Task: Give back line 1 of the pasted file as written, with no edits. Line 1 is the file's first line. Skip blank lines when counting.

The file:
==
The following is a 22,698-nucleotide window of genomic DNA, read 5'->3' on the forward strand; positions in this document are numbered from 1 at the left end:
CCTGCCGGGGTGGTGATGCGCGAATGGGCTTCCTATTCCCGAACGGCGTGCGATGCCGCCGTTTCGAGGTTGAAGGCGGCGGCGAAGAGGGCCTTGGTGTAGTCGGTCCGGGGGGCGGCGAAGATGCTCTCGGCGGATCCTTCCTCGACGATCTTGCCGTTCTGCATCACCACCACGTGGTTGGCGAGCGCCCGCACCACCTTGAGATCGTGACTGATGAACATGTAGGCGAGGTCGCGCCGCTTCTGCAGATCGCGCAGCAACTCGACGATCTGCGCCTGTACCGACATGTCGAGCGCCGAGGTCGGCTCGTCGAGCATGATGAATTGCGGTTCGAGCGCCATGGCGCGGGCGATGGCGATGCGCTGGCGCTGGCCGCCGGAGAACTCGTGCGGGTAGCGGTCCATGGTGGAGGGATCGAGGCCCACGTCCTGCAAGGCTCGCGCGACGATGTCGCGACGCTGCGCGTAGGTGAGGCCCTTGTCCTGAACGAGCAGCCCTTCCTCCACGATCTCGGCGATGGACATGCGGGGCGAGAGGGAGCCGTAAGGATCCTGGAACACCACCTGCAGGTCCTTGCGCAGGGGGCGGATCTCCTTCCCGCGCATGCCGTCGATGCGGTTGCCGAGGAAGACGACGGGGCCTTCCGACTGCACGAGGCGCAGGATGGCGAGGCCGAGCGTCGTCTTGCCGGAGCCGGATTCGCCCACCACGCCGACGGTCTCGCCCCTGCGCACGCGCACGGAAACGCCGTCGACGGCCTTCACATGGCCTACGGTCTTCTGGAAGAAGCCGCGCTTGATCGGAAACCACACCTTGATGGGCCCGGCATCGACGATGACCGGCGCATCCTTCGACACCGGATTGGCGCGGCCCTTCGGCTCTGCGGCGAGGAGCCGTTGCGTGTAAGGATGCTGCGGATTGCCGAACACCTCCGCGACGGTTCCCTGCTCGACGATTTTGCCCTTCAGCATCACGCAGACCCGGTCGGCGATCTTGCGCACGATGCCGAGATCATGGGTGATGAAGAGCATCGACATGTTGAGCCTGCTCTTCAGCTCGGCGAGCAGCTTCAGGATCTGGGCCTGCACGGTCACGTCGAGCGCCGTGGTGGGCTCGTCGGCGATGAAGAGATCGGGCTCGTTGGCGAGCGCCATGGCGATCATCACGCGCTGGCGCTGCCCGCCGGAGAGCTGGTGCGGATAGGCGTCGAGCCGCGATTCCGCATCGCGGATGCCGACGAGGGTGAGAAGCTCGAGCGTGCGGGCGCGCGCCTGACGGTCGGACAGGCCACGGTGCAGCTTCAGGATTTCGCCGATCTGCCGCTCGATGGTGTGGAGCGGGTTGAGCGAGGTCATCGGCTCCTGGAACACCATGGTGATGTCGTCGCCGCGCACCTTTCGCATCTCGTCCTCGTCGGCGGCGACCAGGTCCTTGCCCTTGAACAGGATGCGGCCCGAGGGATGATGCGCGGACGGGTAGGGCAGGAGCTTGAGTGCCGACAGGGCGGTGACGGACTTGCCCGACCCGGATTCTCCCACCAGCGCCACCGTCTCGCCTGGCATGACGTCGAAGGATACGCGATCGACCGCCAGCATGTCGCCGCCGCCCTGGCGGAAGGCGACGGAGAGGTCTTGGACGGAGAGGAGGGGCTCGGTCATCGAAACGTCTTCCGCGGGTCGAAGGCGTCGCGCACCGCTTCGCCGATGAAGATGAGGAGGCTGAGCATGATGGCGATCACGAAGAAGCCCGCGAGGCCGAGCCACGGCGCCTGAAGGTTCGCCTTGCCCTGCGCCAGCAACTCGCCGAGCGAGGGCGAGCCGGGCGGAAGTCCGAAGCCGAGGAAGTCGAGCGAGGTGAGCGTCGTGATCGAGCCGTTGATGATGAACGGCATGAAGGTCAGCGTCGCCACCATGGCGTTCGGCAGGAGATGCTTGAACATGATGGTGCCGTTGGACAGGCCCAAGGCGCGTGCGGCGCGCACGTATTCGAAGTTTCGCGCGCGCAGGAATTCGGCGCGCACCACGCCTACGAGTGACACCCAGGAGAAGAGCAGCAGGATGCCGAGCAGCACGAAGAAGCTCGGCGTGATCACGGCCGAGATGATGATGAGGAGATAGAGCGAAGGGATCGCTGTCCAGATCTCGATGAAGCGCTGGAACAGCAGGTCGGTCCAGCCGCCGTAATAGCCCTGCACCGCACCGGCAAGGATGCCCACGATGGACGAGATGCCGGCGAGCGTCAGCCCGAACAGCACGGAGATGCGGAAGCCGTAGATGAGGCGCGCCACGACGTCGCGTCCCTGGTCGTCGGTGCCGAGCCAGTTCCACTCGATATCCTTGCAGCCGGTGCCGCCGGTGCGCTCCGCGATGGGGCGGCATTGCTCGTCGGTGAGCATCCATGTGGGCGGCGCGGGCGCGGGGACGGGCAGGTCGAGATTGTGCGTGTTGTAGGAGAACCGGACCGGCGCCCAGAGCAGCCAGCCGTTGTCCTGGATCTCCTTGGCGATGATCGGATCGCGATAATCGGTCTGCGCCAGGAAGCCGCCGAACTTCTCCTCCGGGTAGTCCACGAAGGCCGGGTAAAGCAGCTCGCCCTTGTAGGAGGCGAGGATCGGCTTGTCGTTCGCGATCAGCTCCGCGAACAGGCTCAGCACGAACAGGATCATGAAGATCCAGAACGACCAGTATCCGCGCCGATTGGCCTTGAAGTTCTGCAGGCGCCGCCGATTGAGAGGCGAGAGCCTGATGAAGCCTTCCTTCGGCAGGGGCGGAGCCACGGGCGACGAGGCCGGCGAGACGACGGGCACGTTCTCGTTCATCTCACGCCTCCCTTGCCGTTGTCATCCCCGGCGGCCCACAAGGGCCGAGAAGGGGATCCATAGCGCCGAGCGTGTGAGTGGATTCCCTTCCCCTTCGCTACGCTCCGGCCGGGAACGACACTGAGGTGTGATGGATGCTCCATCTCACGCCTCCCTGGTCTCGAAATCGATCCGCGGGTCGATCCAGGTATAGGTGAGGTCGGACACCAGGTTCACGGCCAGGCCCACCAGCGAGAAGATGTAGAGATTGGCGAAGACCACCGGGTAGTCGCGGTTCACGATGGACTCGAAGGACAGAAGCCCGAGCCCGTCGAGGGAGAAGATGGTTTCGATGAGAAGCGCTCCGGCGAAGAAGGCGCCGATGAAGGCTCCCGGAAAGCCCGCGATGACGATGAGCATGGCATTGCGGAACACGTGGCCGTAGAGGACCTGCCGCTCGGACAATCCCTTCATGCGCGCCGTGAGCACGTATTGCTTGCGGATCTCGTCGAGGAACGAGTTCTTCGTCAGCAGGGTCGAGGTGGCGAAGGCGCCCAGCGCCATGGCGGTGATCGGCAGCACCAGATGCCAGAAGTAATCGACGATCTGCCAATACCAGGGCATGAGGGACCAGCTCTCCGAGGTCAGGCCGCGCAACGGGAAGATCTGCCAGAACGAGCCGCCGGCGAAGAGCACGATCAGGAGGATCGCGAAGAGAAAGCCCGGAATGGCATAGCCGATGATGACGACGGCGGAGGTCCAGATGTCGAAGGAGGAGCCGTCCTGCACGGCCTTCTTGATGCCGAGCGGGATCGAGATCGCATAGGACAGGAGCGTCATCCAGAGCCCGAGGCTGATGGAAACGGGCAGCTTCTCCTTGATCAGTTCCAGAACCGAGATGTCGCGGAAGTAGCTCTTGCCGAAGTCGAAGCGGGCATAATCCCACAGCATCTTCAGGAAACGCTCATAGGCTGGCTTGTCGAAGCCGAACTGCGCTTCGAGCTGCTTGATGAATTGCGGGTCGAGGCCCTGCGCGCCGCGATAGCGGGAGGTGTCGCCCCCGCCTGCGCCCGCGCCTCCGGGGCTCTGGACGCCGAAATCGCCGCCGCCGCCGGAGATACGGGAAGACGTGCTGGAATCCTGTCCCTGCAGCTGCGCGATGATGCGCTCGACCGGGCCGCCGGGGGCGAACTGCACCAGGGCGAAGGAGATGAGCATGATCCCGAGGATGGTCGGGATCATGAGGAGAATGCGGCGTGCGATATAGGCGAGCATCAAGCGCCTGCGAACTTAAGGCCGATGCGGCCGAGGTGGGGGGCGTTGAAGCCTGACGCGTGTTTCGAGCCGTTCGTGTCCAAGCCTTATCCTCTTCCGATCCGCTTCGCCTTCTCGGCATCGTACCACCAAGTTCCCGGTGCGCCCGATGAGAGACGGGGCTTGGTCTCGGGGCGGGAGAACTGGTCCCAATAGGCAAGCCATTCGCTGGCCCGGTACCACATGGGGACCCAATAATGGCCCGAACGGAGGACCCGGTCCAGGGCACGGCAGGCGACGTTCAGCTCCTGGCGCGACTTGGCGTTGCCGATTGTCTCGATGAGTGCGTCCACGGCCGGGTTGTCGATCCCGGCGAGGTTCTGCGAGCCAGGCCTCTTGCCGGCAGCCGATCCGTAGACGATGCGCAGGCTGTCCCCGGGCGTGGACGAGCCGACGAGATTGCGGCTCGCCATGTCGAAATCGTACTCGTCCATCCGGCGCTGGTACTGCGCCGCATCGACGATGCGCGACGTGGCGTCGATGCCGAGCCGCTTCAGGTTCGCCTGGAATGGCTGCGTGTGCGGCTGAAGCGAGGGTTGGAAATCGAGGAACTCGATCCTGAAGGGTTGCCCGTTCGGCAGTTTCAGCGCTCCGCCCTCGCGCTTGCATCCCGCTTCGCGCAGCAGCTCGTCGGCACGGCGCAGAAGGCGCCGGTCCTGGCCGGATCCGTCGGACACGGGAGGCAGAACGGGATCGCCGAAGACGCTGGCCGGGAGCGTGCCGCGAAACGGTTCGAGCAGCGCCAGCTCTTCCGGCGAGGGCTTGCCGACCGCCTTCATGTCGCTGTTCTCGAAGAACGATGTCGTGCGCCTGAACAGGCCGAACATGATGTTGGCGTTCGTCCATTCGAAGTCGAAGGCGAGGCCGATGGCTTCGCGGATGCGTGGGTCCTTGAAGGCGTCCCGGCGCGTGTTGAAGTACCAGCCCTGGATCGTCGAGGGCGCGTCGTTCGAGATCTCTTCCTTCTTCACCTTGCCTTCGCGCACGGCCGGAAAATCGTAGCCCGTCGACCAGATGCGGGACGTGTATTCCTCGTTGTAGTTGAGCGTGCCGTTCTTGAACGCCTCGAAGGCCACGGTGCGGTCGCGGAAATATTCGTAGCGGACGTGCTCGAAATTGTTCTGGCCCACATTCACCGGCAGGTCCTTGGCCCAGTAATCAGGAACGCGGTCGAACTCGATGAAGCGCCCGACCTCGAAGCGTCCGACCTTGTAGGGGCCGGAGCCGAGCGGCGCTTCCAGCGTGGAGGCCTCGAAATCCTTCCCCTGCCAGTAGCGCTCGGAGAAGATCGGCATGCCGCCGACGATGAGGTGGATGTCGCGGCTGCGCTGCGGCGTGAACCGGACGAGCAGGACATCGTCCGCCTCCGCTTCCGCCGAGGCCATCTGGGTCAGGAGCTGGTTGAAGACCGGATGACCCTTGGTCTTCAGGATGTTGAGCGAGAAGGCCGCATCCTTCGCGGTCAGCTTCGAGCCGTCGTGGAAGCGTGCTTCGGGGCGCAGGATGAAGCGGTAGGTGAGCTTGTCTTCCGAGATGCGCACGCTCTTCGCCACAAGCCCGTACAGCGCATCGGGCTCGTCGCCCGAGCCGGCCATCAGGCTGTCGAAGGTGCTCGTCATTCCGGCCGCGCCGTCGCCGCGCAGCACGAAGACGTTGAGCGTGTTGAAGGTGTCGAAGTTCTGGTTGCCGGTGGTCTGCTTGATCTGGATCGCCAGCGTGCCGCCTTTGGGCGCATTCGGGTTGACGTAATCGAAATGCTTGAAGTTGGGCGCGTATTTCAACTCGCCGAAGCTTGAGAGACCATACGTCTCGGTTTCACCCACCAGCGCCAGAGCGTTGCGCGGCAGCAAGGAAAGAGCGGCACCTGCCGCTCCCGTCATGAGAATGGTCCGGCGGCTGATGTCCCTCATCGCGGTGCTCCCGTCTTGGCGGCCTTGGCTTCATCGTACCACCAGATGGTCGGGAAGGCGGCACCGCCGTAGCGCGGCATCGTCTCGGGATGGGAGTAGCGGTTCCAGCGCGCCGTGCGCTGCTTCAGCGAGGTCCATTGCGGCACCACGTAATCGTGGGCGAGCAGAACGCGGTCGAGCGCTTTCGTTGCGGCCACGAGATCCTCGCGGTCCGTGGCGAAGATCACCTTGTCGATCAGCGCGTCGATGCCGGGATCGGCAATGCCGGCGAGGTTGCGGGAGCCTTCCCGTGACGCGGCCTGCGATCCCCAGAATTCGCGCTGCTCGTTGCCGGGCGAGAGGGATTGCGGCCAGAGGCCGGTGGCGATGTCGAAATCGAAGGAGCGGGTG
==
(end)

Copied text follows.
The following is a 22,698-nucleotide window of genomic DNA, read 5'->3' on the forward strand; positions in this document are numbered from 1 at the left end: